Taste: Great! A good range of fla­vours with a high veget­able con­tent in all five meals. Itali­an style dishes are gen­er­ally a good option for vegans (Orzo, Risotto, etc), as you won’t run into stom­ach prob­lems from excess­ive spice. 

Ver­dict: All in all, the meals taste good, look good and the Fire­pot team are clearly envir­on­ment­ally con­scious. With five options, they have the most vegan main meals of the brands we sampled. The car­bo­hydrate con­tent of each is very high and they use soya beans to increase the pro­por­tion of pro­tein. One of the best all-round­ers.

Fuelling A Multi-Stage Ultra for Vegan Runners Ultra X
Tent­Meals

Vegan Options Avail­able:
Break­fast: Blue­berry Burst, Super Seed and Red Berry, Subtly Cin­na­mon, Cashew and Goji Berry
Main Meals: Almond Jalfrezi, Itali­an Inspired, Moroc­can Mango

Back­ground: Estab­lished in 2014 after the founders spied a gap in the mar­ket whilst on a cyc­ling exped­i­tion through Alaska, Tent­Meals offer simple, no faff, high energy meals. After being con­vinced of the value of nat­ur­al, plant-based ingredi­ents by a vegan friend (kudos to that per­son!), Tent­Meals now pro­duce only vegan break­fasts and main meals. The only products not suit­able are a few of the trail mix options. The pack­aging is min­im­al and recyc­lable and Tent­Meals ship their products in re-used card­board boxes. All of their break­fasts and meals are avail­able in 500kcal and 800kcal sizes (the fig­ures below are for the stand­ard 500kcal). You can also cre­ate your own vegan meals and they offer bulk pur­chase dis­counts.

Energy-to-Weight Ratio: The four break­fast options range in E:W from 393kcal/100g (Blue­berry Burst) to 442kcal/100g (Super Seed); the main meals from 391kcal/100g (Moroc­can Mango) to 450kcal/100g (Almond Jalfrezi).

Nutri­tion­al Com­pos­i­tion: The nutri­tion­al com­pos­i­tion of Tent­Meals is gen­er­ally very con­sist­ent. The break­fasts range from 45–63% car­bo­hydrate, 27–44% fat, and 10–13% pro­tein; the main meals from 47–60% car­bo­hydrate, 32–47% fat, and 10–15% pro­tein.

Value for Money: Their big selling point is undeni­ably value for money. The break­fasts are 84p/100kcal (or just 61p/100kcal for the 800kcal large por­tion) and the main meals are 98p/100kcal (or 74p/100kcal for the 800kcal large por­tion).

Ease of Pre­par­a­tion: Due to their com­mit­ment to min­im­al pack­aging, Tent­Meals can­not be made in the bag and there­fore require run­ners to bring a bowl, or sim­il­ar con­tain­er, in which to rehyd­rate their food. A min­im­al effort require­ment, but one worth con­sid­er­ing.

Taste: The fla­vours are gen­er­ally a bit less soph­ist­ic­ated. Their main meal options are mostly based on couscous, though the break­fasts are more ima­gin­at­ive. The nuts included in each break­fast and meal are a nice touch and also help boost the cal­or­ie and pro­tein con­tent.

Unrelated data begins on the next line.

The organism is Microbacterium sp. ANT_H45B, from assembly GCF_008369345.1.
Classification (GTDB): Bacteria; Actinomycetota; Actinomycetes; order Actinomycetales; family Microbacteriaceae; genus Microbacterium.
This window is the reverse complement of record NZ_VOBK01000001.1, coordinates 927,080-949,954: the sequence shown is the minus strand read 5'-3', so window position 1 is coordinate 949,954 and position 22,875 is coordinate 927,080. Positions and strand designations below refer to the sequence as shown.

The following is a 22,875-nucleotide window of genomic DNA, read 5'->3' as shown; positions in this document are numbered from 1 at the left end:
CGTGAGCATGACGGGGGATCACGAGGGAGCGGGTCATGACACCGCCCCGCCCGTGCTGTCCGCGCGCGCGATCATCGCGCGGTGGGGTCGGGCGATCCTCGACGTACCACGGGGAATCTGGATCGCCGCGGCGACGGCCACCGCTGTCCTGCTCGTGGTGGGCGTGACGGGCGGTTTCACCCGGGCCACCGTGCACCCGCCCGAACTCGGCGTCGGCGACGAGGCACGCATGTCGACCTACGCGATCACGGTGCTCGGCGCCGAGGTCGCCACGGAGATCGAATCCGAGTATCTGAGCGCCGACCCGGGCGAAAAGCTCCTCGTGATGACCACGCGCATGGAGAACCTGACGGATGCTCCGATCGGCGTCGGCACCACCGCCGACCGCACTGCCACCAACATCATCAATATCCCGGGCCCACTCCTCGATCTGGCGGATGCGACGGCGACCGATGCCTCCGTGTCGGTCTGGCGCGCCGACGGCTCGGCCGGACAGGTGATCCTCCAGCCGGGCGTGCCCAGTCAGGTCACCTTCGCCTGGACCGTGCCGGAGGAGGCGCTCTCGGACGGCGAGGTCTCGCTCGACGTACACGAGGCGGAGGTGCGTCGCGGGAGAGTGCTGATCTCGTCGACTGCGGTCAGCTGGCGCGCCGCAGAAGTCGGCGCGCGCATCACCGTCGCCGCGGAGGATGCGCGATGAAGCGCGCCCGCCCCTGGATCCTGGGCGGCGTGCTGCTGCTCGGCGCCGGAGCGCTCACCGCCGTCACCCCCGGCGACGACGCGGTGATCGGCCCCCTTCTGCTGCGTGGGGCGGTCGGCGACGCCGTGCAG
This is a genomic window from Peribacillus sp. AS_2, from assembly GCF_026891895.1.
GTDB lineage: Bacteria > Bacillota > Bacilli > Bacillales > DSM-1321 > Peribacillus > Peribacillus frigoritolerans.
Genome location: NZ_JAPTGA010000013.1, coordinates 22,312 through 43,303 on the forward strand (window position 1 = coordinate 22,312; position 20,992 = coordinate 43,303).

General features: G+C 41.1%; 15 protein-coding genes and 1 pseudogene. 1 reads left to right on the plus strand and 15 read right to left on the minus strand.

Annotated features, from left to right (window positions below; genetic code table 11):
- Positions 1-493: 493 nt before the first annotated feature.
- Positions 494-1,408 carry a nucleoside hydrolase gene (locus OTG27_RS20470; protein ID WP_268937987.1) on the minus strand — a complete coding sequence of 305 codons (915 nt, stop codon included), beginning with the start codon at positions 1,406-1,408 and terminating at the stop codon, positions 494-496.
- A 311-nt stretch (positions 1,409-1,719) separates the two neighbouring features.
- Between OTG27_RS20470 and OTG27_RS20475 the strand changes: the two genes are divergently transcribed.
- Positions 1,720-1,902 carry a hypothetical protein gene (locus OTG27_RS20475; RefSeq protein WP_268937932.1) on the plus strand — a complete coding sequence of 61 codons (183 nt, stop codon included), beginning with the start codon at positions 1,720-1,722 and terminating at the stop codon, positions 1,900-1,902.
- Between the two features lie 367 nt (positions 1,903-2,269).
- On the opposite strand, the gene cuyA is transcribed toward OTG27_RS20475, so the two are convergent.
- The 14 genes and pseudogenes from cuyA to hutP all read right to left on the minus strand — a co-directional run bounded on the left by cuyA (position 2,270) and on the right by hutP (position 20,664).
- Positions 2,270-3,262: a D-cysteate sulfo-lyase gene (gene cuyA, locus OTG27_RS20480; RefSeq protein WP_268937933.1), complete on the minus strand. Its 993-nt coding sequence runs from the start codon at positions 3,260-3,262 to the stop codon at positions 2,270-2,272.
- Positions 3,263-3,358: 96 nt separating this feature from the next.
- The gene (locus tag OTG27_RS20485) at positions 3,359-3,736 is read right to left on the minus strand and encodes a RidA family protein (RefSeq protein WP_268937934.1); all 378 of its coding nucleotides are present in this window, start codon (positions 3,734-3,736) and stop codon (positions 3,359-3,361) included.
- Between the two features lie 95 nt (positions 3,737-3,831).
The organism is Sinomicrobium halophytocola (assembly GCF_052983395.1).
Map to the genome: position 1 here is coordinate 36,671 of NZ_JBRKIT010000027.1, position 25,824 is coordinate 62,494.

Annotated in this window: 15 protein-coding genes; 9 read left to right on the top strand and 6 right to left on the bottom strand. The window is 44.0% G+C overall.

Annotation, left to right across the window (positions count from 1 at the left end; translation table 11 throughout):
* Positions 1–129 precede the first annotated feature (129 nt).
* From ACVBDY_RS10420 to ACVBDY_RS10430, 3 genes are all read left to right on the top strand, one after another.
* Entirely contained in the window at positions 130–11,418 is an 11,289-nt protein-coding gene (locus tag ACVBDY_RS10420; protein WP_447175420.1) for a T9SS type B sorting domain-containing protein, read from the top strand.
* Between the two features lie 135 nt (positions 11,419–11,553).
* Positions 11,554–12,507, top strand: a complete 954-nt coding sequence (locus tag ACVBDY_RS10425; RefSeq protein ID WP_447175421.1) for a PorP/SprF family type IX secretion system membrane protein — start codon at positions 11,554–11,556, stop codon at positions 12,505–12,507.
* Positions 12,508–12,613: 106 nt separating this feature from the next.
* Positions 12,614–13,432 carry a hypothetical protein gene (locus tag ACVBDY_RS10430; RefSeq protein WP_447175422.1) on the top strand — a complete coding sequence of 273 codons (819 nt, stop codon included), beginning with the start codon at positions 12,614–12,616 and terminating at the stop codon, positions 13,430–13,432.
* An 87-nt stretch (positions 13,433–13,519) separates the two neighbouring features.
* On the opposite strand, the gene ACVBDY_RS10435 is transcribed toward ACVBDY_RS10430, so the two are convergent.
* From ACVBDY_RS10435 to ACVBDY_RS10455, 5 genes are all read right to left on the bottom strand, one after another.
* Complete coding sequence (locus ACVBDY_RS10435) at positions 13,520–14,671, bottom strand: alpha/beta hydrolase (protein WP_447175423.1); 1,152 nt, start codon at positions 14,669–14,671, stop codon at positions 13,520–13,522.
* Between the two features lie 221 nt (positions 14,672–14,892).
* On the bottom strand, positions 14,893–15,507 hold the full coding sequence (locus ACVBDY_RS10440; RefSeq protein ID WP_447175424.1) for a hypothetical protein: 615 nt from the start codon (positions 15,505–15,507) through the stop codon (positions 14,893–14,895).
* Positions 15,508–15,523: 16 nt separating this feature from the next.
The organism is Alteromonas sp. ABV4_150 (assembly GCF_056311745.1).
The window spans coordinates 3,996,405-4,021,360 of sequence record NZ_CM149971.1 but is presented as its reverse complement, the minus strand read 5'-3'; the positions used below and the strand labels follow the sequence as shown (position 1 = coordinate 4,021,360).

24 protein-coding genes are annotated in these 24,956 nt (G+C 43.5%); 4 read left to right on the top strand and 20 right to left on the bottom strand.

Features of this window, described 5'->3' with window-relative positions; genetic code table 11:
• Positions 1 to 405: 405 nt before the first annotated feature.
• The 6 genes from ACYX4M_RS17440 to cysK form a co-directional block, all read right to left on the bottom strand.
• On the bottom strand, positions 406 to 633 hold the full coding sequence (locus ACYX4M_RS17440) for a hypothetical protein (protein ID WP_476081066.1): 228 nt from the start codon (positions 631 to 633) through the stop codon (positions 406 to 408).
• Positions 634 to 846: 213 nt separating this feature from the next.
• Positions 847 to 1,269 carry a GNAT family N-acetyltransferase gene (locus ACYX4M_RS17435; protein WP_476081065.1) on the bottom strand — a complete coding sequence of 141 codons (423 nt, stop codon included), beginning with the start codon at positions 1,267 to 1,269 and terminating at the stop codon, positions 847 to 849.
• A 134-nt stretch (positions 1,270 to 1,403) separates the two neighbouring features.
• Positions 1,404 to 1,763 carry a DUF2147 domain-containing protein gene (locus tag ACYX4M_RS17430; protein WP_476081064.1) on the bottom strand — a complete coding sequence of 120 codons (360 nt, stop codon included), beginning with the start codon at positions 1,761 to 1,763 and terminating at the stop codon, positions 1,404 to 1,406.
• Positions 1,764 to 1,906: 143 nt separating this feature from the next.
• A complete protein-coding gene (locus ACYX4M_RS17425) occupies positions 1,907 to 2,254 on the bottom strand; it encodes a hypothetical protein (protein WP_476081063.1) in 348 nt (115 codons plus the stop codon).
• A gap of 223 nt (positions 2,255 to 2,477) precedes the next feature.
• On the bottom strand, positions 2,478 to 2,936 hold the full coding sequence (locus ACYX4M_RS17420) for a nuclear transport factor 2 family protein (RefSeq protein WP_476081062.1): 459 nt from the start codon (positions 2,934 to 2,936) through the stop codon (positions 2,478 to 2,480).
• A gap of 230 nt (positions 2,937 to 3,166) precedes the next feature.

Ver­dict: Tent­Meals have quickly estab­lished them­selves as one of the best freeze-dried food pro­du­cers on the mar­ket. Their meals may taste some­what less excit­ing than oth­ers, but the ingredi­ents are nutri­tious, the meals are energy dense and they offer the best value on the mar­ket. It’s also nice not to have to read the label (they’re all vegan!) and the com­pany try hard to reduce their impact on the envir­on­ment.

Fuelling A Multi-Stage Ultra for Vegan Runners Ultra X
Exped­i­tion Foods

Vegan Options Avail­able:
Main Meals: Couscous with Cajun Spices and Veget­ables

Back­ground: Exped­i­tion Foods have been around since 1995. In that time, they have become one of the best-known brands in the freeze-dried food mar­ket, fuel­ling many fam­ous faces, includ­ing seasoned expedi­tion­ers James Crack­nell and Ben Fogle. They offer 22 meal choices but unfor­tu­nately only one of them is vegan. It is avail­able in three sizes: reg­u­lar (450kcal), high energy (800kcal), and extreme energy (1,000kcal). All fig­ures below are for the reg­u­lar option.

Energy-to-Weight Ratio: The E:W ratio is good, 409kcals/100g.

Nutri­tion­al Com­pos­i­tion: The mac­ronu­tri­ents are well bal­anced and suit­able for ultra endur­ance events: 48% car­bo­hydrate, 33% fat, and 13% pro­tein.

Value for Money: Exped­i­tion Foods charge £5.99 for their reg­u­lar size, which equates to £1.33/100kcal. The high energy option costs £7.49, or 94p/100kcal.

Ease of Pre­par­a­tion: Their vegan meal has a fill line on the back. With the addi­tion of hot water and a few thor­ough stirs, the food rehyd­rated well in about 6–8 minutes.

Taste: Quite plain, mainly couscous with a few veget­ables and a bit of spice. Okay for a one-off but would get bor­ing quickly.

Ver­dict: With just one simple vegan meal option, Exped­i­tion Foods aren’t the most excit­ing for vegans. How­ever, their meal has a good nutri­tion­al bal­ance and offers bet­ter value for money than oth­er brands.

Fuelling A Multi-Stage Ultra for Vegan Runners Ultra X
REAL Tur­mat

Vegan Options Avail­able:
Main Meals: Thai Red Curry, Pasta in Tomato Sauce, Chilli Stew with Beans, Squash and Sweet Corn Cas­ser­ole